“Our menu is fairly simple,” Jordan said. “We start with beef and go from there. At some point, we would like to add steaks, but we’re trying to walk before we run.”

The Homestead Burger – a half-pound prime rib patty – and the steak sandwich made from shaved ribeye are two of the top sellers. Pizza is also a favorite along with the nacho platter.

The Eberts operate Homestead Kitchen and Tap, a farm-to-fork restaurant, located down the road from their dairy farm. They opened the business in June.

The Eberts operate Homestead Kitchen and Tap, a farm-to-fork restaurant, located down the road from their dairy farm. They opened the business in June.

Also featured on the menu is the Brity Burger. Named after Britney, the special burger is another way the Eberts are keeping her memory alive.

“An open-faced burger was Brit’s favorite,” Renee said. “She wanted to see the burger, so she would throw the bun aside.”

A Friday fish fry, salads and more can be found on the menu which contains gluten-free options as well. Beef is from the Eberts, and other proteins come from Salmon’s. Cheese comes from Agropur where the Eberts ship their milk.

“From beers and wines to cheese curds, we have a lot of local vendors on the menu,” Renee said. “If it’s a product we can’t tie back to our farm, we try to keep it local. Our head cook is big on homemade dishes and makes her own sauces. She puts her own touches on everything, and our menu has expanded because of her.”

The Eberts raise 2,500 beef cattle from post-wean to finish down the road from the dairy operation. All beef cattle are Angus or Simmental cross. The Eberts’ beef is also sold at Salmon’s retail store and to grocery stores, gas stations and restaurants in northeast Wisconsin.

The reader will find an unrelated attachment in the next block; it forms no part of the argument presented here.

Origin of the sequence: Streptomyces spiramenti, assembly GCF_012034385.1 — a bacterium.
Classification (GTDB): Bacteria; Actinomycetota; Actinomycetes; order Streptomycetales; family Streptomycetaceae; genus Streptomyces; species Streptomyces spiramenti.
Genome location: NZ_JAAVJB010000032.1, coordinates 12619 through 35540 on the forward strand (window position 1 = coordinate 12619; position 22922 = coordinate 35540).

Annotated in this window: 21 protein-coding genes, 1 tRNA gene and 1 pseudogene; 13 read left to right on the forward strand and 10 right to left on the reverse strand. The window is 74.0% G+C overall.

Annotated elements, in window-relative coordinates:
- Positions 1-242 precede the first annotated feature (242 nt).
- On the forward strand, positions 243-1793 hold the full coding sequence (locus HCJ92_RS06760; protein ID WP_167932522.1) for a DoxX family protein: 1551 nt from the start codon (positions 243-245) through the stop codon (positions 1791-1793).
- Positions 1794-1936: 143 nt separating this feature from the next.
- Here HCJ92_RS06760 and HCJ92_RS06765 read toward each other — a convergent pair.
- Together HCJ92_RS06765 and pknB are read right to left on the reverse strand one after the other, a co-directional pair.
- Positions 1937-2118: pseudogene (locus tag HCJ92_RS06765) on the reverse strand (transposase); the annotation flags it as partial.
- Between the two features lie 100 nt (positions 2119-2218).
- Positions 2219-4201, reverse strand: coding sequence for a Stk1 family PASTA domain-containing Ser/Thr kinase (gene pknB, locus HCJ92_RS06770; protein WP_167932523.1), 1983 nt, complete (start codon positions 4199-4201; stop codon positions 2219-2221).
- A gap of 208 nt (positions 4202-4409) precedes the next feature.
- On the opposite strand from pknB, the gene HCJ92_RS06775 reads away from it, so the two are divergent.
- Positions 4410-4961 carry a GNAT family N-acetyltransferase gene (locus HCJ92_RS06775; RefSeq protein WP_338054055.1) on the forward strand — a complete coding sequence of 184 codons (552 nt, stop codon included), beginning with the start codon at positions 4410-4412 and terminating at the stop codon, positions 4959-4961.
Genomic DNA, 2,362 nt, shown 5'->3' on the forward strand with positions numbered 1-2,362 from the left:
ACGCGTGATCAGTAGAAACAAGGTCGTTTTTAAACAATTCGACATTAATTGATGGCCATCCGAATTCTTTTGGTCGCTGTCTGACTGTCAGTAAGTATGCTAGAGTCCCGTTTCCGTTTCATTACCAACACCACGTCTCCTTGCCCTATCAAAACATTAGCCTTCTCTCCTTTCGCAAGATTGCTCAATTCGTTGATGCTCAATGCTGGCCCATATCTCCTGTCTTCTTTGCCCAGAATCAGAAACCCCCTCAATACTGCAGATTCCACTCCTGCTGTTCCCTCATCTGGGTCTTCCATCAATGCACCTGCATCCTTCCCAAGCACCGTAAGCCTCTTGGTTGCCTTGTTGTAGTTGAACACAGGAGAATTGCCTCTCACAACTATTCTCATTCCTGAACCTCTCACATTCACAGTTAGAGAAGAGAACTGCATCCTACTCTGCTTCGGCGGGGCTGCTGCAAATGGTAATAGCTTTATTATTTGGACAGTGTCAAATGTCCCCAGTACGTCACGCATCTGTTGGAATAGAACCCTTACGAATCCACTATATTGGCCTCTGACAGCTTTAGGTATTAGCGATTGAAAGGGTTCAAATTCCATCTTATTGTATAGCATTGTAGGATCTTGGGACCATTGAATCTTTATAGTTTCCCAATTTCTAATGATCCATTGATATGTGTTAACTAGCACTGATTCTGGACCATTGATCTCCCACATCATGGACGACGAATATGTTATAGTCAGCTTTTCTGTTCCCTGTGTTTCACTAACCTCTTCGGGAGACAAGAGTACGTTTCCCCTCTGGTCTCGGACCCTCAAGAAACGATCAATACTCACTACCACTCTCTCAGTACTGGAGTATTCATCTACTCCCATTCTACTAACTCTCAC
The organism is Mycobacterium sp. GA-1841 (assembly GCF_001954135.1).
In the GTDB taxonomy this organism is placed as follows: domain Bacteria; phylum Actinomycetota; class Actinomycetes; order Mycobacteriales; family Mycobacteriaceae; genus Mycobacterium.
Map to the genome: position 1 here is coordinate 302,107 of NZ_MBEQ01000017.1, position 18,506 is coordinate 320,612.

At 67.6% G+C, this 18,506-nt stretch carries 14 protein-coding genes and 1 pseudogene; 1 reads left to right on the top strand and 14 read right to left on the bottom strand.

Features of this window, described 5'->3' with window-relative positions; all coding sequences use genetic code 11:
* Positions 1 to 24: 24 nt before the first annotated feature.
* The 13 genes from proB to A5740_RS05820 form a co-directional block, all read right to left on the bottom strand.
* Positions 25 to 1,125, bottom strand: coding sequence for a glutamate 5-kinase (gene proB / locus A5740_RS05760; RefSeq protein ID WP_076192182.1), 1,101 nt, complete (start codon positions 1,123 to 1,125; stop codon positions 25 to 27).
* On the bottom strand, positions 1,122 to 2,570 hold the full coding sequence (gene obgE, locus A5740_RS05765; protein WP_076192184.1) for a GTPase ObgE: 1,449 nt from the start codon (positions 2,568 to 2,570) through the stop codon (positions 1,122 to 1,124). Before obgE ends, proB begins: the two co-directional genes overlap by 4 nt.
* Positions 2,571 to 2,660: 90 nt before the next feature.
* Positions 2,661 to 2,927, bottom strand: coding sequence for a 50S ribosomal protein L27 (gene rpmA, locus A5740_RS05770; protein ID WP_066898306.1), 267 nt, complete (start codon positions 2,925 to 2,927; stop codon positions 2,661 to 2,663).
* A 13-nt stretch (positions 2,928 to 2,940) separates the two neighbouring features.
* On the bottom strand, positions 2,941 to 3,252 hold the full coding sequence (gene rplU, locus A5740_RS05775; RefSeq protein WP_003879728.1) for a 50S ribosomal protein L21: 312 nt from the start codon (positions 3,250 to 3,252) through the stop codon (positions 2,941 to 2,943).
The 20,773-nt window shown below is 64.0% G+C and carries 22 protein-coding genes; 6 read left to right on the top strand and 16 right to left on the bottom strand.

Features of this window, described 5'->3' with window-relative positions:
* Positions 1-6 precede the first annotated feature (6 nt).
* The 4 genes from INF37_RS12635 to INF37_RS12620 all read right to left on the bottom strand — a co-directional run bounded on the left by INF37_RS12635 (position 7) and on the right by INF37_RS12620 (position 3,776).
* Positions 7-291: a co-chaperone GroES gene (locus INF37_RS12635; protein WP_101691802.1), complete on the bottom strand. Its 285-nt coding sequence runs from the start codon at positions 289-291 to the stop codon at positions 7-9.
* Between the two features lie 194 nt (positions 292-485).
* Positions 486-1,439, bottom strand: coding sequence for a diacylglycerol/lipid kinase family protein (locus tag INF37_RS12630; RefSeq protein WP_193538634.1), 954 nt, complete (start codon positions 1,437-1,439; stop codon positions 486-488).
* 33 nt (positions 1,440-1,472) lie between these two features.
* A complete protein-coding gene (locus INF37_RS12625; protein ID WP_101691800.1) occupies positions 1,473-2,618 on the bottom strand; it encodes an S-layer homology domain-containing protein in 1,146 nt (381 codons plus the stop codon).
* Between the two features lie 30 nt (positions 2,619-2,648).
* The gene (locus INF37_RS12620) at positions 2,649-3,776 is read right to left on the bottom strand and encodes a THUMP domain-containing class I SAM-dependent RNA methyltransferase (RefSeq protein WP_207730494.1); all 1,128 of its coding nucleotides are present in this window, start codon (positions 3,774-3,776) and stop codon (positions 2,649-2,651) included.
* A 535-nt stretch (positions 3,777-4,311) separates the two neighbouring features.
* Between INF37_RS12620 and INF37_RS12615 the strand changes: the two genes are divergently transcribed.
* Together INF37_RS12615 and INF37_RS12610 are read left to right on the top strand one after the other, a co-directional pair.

“We’ve been breeding beef for over 10 years, and in 2013, we decided to raise our own beef,” Jordan said. “We like to control our own costs, and it was also a way to add value back in. We make more beef calves now than dairy calves.”

Randy agreed.

“One of our strengths is that we’re structured to cashflow in the toughest times,” he said. “By supplying our own beef, we remove the variability when prices fluctuate. Our costs remain constant.”

The harvesting of animals is now under the Eberts’ control after opening a butcher shop this past spring. The private facility is used to harvest Ebert animals only – the family does not offer custom harvesting. Cattle do not have to travel far on their Þ nal trip as the facility is located down the road from the beef operation. A member of the Eberts’ herd staff is responsible for animal selections, hauling and putting the animals down in a humane manner.

“We spend our whole life taking care of animals, and we want to make sure that when their time here is done, they pass humanely,” Randy said. “We follow Temple Grandin’s model for animal handling and built a smaller version of her sweeping cattle corral design for most efficient cattle flow.”

Jordan said they ensure the animal is handled to the best of their ability in its final moments.

“If we’re able to do this part ourselves, we can make sure it’s done right,” he said. “This translates to food safety as well.”

The Eberts are proud of the fact the beef they serve at their restaurant never leaves the county at any point.

“We’re not just talking the talk of farm to fork but are also walking the walk in that we truly control the product from crop to plate,” Jordan said. “But we don’t shove the farm-to-fork concept down people’s throats. If someone wants to know the details, we’ll tell them. But if you just want to come and have a burger, that’s awesome too.”

The farm-to-table experience at Homestead Kitchen and Tap has been received with open arms. “So far, we’ve been blessed with good traffic,” Renee said.